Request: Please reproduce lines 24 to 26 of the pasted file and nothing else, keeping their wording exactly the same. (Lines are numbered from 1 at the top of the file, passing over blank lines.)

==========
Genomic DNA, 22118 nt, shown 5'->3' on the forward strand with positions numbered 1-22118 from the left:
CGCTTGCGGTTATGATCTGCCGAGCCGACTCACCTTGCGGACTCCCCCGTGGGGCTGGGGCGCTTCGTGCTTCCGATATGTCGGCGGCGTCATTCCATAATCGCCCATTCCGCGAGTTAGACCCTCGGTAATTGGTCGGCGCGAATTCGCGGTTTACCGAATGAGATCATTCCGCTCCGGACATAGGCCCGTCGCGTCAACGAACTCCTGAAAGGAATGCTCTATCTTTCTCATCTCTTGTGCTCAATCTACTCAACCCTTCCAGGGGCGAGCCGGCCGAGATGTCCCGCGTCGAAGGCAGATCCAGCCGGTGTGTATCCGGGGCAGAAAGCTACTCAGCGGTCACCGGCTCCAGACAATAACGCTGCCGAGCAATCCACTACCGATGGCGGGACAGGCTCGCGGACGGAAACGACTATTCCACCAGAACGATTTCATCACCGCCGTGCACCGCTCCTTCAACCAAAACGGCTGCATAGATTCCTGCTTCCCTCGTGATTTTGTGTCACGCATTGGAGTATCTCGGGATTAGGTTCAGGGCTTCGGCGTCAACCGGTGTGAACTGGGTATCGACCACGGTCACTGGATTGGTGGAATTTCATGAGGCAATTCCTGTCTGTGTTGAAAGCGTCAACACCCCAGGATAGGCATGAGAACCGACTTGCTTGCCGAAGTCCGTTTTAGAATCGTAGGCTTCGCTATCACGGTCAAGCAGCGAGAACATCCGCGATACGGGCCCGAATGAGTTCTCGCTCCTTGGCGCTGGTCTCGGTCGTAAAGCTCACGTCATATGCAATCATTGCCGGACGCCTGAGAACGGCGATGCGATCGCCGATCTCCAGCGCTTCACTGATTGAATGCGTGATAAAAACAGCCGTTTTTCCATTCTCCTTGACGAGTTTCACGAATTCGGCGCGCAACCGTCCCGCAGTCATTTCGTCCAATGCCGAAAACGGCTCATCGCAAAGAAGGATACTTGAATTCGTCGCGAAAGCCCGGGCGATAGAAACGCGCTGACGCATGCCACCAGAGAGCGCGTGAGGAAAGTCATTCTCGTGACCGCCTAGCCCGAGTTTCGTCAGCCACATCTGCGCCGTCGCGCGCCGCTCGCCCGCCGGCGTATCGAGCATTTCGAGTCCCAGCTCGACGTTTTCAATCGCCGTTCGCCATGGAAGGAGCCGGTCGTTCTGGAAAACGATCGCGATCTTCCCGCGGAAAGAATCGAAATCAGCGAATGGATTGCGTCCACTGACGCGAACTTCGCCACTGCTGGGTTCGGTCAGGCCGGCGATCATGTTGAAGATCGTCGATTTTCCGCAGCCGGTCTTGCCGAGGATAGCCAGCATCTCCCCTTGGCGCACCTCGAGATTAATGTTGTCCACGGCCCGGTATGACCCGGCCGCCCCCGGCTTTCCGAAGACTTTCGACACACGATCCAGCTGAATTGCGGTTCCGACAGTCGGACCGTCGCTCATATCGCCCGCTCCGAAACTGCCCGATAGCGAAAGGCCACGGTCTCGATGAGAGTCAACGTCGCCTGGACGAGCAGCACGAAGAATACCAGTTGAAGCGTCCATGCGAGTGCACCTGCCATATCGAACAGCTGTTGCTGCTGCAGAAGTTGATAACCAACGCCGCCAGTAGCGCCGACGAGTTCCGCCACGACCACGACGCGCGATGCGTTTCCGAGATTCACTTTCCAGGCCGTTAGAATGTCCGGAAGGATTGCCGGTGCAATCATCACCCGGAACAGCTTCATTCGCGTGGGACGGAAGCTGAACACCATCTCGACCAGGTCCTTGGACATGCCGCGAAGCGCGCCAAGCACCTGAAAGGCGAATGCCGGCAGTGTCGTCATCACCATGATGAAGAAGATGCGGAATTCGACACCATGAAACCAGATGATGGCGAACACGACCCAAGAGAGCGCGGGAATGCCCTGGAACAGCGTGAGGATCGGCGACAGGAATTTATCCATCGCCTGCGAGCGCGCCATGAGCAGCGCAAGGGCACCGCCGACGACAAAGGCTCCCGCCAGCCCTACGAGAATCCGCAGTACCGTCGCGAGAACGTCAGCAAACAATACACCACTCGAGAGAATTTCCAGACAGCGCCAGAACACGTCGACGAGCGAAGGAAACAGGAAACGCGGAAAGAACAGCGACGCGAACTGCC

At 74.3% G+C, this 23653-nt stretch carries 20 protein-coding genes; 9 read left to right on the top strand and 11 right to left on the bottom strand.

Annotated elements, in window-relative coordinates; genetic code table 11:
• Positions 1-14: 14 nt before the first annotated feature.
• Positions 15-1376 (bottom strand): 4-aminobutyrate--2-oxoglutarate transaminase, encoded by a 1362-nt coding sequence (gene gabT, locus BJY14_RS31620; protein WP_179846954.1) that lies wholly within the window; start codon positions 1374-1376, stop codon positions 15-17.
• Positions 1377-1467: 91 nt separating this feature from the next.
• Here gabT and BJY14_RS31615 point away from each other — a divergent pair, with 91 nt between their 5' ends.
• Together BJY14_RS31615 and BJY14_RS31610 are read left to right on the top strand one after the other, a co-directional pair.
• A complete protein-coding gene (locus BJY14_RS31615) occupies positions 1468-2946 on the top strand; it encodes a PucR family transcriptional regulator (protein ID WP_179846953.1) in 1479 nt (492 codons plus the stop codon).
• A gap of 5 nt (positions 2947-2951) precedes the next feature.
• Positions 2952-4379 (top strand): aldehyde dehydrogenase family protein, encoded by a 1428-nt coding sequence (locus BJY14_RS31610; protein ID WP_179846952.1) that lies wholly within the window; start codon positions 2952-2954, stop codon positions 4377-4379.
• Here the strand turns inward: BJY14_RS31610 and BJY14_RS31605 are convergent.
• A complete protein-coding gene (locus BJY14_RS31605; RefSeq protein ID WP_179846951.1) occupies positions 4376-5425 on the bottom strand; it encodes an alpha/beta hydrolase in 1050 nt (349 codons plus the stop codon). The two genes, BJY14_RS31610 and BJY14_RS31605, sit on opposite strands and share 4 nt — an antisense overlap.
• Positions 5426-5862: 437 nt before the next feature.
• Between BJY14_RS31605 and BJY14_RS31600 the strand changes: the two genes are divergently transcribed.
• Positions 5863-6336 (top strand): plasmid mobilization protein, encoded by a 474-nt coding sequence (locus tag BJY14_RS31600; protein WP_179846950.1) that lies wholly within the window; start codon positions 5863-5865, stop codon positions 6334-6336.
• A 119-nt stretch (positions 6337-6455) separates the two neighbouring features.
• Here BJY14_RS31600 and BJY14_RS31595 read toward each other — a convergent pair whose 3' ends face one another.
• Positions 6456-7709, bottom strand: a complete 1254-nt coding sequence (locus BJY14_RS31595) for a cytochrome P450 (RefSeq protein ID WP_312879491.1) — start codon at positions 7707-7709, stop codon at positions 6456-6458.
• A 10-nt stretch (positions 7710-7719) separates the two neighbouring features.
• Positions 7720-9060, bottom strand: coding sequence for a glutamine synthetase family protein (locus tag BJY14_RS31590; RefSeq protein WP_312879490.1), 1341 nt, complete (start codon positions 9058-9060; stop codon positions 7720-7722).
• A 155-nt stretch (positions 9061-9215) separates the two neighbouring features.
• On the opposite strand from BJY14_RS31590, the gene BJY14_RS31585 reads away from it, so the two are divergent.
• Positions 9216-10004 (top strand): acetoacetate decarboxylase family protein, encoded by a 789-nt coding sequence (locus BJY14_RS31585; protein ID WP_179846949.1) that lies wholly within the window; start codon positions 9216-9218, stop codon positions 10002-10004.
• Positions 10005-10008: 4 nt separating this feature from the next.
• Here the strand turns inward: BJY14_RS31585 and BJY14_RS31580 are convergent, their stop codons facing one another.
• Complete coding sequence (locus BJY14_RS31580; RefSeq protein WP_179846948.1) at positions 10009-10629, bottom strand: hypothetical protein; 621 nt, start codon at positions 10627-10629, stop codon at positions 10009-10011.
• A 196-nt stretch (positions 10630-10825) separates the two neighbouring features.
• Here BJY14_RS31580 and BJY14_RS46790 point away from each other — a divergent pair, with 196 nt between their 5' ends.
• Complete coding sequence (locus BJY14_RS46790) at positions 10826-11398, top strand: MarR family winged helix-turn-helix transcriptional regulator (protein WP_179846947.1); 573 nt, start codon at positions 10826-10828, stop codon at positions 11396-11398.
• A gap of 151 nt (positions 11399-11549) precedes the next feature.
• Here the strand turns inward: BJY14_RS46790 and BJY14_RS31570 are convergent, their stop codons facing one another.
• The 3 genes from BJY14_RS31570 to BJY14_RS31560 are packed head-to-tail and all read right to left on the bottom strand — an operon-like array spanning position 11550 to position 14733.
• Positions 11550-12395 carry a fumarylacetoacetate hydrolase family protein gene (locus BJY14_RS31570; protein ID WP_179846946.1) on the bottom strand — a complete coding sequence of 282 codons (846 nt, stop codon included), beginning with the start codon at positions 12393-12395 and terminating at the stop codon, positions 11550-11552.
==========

• On the opposite strand from BJY14_RS31590, the gene BJY14_RS31585 reads away from it, so the two are divergent.
• Positions 9216-10004 (top strand): acetoacetate decarboxylase family protein, encoded by a 789-nt coding sequence (locus BJY14_RS31585; protein ID WP_179846949.1) that lies wholly within the window; start codon positions 9216-9218, stop codon positions 10002-10004.
• Positions 10005-10008: 4 nt separating this feature from the next.